Theatre in Cahoots, Day of the Dead

Review in Issue 7-1 | Spring 1995

A cemetery somewhere in Mexico. Enter Pedro and Rosita, come to seek his mother’s blessing for their wedding on the Day of the Dead. The day when those who have passed over have divine permission to return to earth and share in the pleasures of the living. However, it is not Pedro’s mother who joins the couple on this day, and Pedro is not quite what he seems.

Day of the Dead was a comedy, of manners, nationalities, and acting styles; active and passive, English and Latin, self involved and reflexive. It was performed in a mode of ironic clowning, where the audience/performer relationship was always conscious. It was from this that much of the humour was derived, creating a genuinely very funny piece. To keep an audience enraptured, however, acting must be guileless. Stephen Harper and Adrian Norman were sometimes too self conscious to pull this off properly, but Carla Candiotto was utterly charming as Rosita, and the direction made the most of the intimate space at BAC. The piece itself was a little too long and rambling to fully realise its potential, but its sunny disposition and quirky atmosphere left one beguiled and heartened.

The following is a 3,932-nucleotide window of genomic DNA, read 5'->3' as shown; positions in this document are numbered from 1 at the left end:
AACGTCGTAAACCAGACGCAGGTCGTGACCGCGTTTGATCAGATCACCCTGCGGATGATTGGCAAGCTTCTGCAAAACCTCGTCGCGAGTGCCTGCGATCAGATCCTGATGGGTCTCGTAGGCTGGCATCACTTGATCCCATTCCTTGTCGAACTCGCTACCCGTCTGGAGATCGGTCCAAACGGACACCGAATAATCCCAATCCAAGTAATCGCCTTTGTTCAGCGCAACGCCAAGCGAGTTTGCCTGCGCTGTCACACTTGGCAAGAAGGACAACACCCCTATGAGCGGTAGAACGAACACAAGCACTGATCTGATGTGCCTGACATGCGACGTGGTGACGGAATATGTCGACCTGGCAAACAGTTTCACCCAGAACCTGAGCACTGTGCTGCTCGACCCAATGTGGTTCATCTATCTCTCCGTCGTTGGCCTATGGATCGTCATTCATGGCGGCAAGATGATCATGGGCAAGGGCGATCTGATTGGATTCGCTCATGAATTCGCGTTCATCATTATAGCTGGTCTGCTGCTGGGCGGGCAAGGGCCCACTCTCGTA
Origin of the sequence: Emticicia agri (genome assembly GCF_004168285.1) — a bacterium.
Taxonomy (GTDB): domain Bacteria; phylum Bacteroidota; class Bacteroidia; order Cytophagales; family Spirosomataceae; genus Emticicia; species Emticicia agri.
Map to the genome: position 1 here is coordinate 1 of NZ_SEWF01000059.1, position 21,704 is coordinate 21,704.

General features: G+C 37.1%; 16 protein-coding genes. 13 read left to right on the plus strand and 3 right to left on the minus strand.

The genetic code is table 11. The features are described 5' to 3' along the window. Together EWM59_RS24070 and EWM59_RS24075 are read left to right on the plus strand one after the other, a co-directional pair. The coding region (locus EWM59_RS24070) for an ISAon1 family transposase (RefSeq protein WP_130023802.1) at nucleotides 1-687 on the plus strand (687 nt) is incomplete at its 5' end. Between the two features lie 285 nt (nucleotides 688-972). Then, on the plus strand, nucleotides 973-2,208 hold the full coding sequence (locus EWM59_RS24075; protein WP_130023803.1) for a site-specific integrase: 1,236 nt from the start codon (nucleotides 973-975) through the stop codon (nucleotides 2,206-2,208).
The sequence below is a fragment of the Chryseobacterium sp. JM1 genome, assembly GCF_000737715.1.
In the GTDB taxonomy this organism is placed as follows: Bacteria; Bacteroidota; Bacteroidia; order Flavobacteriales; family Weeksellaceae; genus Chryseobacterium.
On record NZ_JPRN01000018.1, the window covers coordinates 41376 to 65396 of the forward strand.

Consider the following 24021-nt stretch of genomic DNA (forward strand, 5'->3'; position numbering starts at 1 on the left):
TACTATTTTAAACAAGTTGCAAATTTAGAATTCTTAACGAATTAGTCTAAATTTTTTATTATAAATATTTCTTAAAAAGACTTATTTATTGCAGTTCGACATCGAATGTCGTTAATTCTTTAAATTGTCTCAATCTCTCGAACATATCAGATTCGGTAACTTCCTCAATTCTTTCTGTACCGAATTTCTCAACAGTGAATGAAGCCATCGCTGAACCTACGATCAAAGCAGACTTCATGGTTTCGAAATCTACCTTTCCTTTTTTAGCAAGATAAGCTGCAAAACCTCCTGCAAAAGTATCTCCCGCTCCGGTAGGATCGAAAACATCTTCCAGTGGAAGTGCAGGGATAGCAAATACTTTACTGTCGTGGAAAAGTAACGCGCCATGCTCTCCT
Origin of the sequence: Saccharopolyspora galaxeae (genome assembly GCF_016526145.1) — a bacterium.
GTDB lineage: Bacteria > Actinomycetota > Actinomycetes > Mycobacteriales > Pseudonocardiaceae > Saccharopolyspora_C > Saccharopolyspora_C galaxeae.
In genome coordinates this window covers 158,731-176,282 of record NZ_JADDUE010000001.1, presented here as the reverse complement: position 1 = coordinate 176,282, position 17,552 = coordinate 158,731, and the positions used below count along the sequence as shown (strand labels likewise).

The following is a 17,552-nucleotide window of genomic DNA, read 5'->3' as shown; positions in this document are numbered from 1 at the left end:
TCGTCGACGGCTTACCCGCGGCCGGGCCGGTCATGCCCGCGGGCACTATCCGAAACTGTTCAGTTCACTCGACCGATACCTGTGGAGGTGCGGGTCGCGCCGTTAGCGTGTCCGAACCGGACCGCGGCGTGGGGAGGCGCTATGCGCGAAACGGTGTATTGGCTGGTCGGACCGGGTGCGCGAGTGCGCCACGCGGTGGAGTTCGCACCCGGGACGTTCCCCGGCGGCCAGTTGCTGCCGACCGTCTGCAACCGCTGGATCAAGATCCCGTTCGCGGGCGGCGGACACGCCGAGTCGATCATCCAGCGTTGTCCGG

Presenting Artists
Presenting Venue
Date Seen
  1. Jan 1995

This article in the magazine

Issue 7-1
p. 24